AMITIZA is a specific activator of ClC-2 chloride channels in the intestinal epithelium, and it bypasses the antisecretory action of opiates. AMITIZA is the world’s first chloride channel activator approved for therapeutic use. With more than seven million prescriptions dispensed worldwide since 2006, it is the first and currently the only oral prescription medicine in the world approved for OIC in adults with chronic, non-cancer pain.
In 2004, SPI and Takeda entered into a collaboration and license agreement for AMITIZA for the United States and Canada.
About Opioid Induced Constipation (OIC)
OIC is a common adverse effect of chronic opioid use. Binding of opioids to peripheral opioid receptors in the gastrointestinal tract decreases both muscle motility and secretion of electrolytes, such as chloride, and causes subsequent reduction in small intestinal fluid. Together, these processes result in OIC, which is characterized by infrequent and incomplete evacuation of stool, hard stool consistency, and straining associated with bowel movements.About AMITIZA AMITIZA (lubiprostone) capsules are indicated for the treatment of chronic idiopathic constipation (CIC) in adults and opioid-induced constipation (OIC) in adults with chronic, non-cancer pain (24 mcg twice daily). The effectiveness in patients with OIC taking diphenylheptane opioids (e.g., methadone) has not been established. AMITIZA is also indicated for irritable bowel syndrome with constipation (IBS-C) in women > 18 years old (8 mcg twice daily). Important Safety Information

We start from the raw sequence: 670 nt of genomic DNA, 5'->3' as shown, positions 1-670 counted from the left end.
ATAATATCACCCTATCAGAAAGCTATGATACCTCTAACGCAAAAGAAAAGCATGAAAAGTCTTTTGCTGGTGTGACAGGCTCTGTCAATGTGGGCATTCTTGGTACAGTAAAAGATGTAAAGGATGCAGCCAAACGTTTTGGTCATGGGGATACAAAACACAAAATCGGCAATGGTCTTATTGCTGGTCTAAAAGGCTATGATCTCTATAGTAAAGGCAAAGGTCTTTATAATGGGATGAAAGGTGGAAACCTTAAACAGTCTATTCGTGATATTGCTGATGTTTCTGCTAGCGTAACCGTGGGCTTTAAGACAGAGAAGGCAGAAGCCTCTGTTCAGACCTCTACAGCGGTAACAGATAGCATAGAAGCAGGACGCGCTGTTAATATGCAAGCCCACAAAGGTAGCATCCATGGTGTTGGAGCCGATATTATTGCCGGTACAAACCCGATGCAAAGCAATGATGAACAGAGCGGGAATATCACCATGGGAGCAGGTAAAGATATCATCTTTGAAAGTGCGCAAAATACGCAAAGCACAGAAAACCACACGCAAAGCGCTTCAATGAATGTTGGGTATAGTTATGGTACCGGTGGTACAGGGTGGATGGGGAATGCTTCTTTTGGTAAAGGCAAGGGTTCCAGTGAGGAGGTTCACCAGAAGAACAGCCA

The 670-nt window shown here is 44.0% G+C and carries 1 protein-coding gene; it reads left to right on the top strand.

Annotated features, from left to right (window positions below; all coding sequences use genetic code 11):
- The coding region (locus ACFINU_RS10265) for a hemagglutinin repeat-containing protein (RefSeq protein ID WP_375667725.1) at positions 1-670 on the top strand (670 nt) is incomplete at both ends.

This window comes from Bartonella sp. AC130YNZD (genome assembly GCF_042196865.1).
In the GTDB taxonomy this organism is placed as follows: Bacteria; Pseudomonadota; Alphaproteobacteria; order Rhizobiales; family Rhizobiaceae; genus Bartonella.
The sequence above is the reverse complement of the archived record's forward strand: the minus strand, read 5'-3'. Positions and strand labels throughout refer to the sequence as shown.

- AMITIZA (lubiprostone) is contraindicated in patients with known or suspected mechanical gastrointestinal obstruction. Patients with symptoms suggestive of mechanical gastrointestinal obstruction should be thoroughly evaluated by the treating healthcare provider (HCP) to confirm the absence of such an obstruction prior to initiating AMITIZA treatment.
- Patients taking AMITIZA may experience nausea. If this occurs, concomitant administration of food with AMITIZA may reduce symptoms of nausea. Patients who experience severe nausea should inform their HCP.
- AMITIZA should not be prescribed to patients that have severe diarrhea. Patients should be aware of the possible occurrence of diarrhea during treatment. Patients should be instructed to discontinue AMITIZA and inform their HCP if severe diarrhea occurs.
- Patients taking AMITIZA may experience dyspnea within an hour of first dose. This symptom generally resolves within three hours, but may recur with repeat dosing. Patients who experience dyspnea should inform their HCP. Some patients have discontinued therapy because of dyspnea.
- In clinical trials of AMITIZA (24 mcg twice daily vs placebo; N=1113 vs N=316, respectively) in patients with CIC, the most common adverse reactions (incidence > 4%) were nausea (29% vs 3%), diarrhea (12% vs <1%), headache (11% vs 5%), abdominal pain (8% vs 3%), abdominal distension (6% vs 2%), and flatulence (6% vs 2%).
- In clinical trials of AMITIZA (24 mcg twice daily vs. placebo; N=860 vs. N=632) in patients with OIC, the most common adverse reactions (incidence >4%) were nausea (11% vs 5%) and diarrhea (8% vs 2%).
- In clinical trials of AMITIZA (8 mcg twice daily vs. placebo; N=1011 vs. N=435, respectively) in patients with IBS-C the most common adverse reactions (incidence > 4%) were nausea (8% vs 4%), diarrhea (7% vs 4%), and abdominal pain (5% vs 5%).
- Concomitant use of diphenylheptane opioids (e.g., methadone) may interfere with the efficacy of AMITIZA.
- The safety of AMITIZA in pregnancy has not been evaluated in humans. Based on animal data, AMITIZA may cause fetal harm. AMITIZA should be used during pregnancy only if the potential benefit justifies the potential risk to the fetus. Caution should be exercised when AMITIZA is administered to a nursing woman. Advise nursing women to monitor infants for diarrhea.
- Reduce the dosage in CIC and OIC patients with moderate and severe hepatic impairment. Reduce the dosage in IBS-C patients with severe hepatic impairment.